However, if your solution can only be mobilized by the richer UI and API possibilities of a native app, then start off softly, which also goes for the mobile web option. Here there are a number of beta strategies to think about. Firstly, you can opt to develop only for a high end device, such as the iPhone, Blackberry or Nokia N95, giving the best possible mobile user experience. You can then see how users of these devices take to your offering before deciding how to broaden the offering, if at all. Get feedback. This is crucial. Make sure that you’re in touch with your mobile users and that you can measure how well things are going. With high-end devices it is easy to implement something that looks nice but has poor usability, so don’t jump to the wrong conclusions.
The second beta approach is to offer a lowest common denominator version that will work on the most popular devices in your market, which are obviously not the high-end devices. It is usually fairly easy to figure this out from research on the web. Don’t be afraid of offering a very basic UI for mobile if it does the job. If your mobile feature set really adds value to your overall proposition, then you might be surprised by how tolerant users are of something that is functional without all the eye candy of fancy mobile GUI widgets, whether native or on the web. In fact, if it’s the mobile web we’re talking about, then I would say that speed still trumps looks.
Going to Market
Can mobile be used as a means to market your application? This is a possibility. There’s a lot of interest in mobile applications, especially with devices like the iPhone. Therefore, offering an iPhone optimized version of your mobile web site, or even exploiting the iPhone SDK, will allow you to put your app into the various iPhone circles where it might get noticed, not least of which is the iPhone app store or the iPhone web directory. Getting a staff pick on the Apple site can bring a flurry of visitors to your site.
Many of the iPhone native apps are, in fact, just nicer looking copies of an existing mobile web offering, perhaps with an added bell of whistle, like location or camera, but these added extras don’t really make or break the app. If you have the time and resource to develop an attractive native app, then by all means do so. However, which Micro-ISV has spare time and resource to throw around? And, wouldn’t it be better to invest that time and energy into improving the desktop app or to increasing your precious marketing efforts to get more users in the first place? Things to think about indeed.
The general trend out there is for more and more web apps to offer some kind of mobile option. At the moment, if your product offers some kind of mobile support, then you might have an edge over your competition, but I would be realistic and say that this shouldn’t be your only edge as it is likely to be a marginal one. However, watch out for your competitors going mobile. You wouldn’t want to be the only one without a mobile option. You can also sign up for your competitor products to see how well their mobile offering works before undertaking your own mobilization efforts.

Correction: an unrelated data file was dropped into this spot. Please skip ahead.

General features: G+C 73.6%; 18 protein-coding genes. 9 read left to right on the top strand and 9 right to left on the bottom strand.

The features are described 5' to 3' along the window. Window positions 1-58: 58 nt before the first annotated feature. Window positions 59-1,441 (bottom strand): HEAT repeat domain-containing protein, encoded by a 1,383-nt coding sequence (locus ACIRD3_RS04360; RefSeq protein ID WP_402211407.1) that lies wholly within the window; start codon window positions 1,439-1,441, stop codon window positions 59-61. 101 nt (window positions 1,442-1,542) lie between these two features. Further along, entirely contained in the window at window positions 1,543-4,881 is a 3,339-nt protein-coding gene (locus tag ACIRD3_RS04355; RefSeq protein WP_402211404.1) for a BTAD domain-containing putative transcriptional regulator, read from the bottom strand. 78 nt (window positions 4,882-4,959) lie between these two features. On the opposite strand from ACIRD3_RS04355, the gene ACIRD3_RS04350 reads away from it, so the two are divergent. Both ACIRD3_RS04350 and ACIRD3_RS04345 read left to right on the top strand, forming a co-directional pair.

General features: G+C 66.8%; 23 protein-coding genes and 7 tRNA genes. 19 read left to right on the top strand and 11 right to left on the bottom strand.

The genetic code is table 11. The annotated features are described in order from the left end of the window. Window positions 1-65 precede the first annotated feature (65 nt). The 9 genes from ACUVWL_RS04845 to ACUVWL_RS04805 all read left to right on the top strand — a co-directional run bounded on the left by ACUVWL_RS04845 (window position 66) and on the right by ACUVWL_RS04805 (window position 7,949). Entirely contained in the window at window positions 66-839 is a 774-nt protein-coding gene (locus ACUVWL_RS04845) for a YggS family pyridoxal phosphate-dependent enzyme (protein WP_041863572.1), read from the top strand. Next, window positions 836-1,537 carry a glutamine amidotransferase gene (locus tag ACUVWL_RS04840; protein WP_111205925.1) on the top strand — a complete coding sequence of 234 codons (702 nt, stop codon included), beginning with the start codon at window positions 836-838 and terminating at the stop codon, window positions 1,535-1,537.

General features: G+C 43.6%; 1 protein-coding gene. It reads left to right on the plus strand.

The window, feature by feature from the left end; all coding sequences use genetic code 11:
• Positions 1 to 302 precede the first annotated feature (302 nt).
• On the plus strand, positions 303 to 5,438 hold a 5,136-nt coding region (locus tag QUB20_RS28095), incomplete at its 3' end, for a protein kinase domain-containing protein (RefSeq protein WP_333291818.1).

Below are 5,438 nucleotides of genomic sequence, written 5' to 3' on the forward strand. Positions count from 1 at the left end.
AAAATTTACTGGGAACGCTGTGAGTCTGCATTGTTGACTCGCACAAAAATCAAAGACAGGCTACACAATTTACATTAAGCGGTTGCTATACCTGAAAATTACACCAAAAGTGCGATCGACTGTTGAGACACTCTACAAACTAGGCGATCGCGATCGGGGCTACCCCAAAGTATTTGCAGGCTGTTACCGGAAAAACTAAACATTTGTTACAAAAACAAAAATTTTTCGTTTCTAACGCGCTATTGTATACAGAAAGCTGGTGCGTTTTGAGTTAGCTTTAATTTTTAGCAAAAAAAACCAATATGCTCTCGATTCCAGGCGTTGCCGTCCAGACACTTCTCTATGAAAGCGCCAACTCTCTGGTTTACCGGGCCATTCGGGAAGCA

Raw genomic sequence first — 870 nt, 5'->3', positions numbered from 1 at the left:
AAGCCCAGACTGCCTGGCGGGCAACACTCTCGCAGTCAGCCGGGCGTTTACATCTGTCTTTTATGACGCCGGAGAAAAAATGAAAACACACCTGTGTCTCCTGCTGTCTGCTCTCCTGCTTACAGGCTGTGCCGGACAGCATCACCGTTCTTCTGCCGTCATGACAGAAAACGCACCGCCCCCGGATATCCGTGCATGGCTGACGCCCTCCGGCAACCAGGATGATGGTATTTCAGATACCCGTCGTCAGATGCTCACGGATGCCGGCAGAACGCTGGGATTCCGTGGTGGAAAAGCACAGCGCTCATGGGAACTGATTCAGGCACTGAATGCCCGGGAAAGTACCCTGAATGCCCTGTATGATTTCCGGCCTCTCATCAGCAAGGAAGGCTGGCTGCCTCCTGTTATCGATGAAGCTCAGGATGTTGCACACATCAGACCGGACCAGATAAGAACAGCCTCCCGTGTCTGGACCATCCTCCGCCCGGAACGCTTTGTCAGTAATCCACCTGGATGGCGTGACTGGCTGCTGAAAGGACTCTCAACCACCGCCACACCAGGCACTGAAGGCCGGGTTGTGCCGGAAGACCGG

As with all software products, make sure that you have a means to monitor the success and usage of your mobile offering. All the usual Micro-ISV advice applies here, such as the benefits of co-opting active beta users willing to give you feedback. One tip here for cut-down products is to add a means of feedback into the mobile offering. I have seen users willing to give feedback via a mobile channel who wouldn’t bother to go onto the main site to give feedback.
And what about monetization of your mobile offering? Generally speaking, if mobile is essentially an enhancement to your product, then it’s difficult to charge money for the mobile option. However, mobile does offer the distinct advantage of a monetary relationship with the user via the operator or some aggregator, such as a premium texting gateway service. It is possible to get a share of money from services that exploit premium rate texting and, increasingly, premium rate video.
To gain money from the mobile app in the first place, then you need a means to charge the user and then release them the application. This isn’t any different to the usual distribution methods for software over the net, but there is the added possibility of distribution via one of the various mobile applications marketplaces. We have mentioned the iPhone app store, but there are others out there. Many operators have some kind of marketplace for mobile applications and you should check to see what’s available in your region.
In the mobile portal world, there are two kinds of distribution; what’s called off-deck and on-deck (or off-portal and on-portal). On-deck means that your application is available through the operators own mobile portal offering, which tend to experience high user traffic. However, this doesn’t necessarily mean high visibility for your app. Unless it’s a top-pick, it’s all too easy for apps to become buried away in some list that users hardly come by. Off deck means that your app can be downloaded by end users via some portal other than the the operator’s one. Off deck distribution is common for mobile games, with plenty of mobile games distribution sites out there.
Mobile is fun and its far easier today to gain mobile reach via the myriad devices, mobile browsers and easy-on-the-pocket data tariffs. Moblization is becoming just another tick-in-the-box for many software products. However, for Micro-ISVs, the benefits need to be considered carefully. Be self-critical with making sure that mobilization brings true added value to your users. Find ways to mobilize gently at first, testing the waters and getting feedback from users. Be opportunistic in terms of finding new distribution and marketing outlets for your product and riding the wave of interest in devices like the iPhone. Have realistic expectations. Mobilization is likely to be a means to bring more users to your basic offering rather than a monetization route in its own right, but be careful not to divert too much resource away from your core value in your non-mobile version.
Paul Golding, is a leading expert in the mobile applications world, author of the best-selling book “Next Generation Wireless Applications – creating mobile applications in a web 2.0 and mobile 2.0 world” (Wiley, 2008) and formerly Motorola’s Chief Applications Architect. He has taken numerous mobile products to market and is a consultant to many leading operators, vendors and start-ups. His blog can be found at blog.wirelesswanders.com.
By Paul Golding